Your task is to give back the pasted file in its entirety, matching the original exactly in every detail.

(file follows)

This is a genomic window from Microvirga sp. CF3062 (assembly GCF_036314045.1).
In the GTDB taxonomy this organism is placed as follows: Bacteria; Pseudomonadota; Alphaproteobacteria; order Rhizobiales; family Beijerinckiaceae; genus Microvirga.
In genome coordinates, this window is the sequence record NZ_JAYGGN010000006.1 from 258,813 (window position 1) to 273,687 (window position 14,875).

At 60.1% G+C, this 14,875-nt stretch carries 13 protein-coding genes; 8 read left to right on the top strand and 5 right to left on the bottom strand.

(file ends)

This is a genomic window from Microvirga sp. CF3062 (assembly GCF_036314045.1).
In the GTDB taxonomy this organism is placed as follows: Bacteria; Pseudomonadota; Alphaproteobacteria; order Rhizobiales; family Beijerinckiaceae; genus Microvirga.
In genome coordinates, this window is the sequence record NZ_JAYGGN010000006.1 from 258,813 (window position 1) to 273,687 (window position 14,875).

At 60.1% G+C, this 14,875-nt stretch carries 13 protein-coding genes; 8 read left to right on the top strand and 5 right to left on the bottom strand.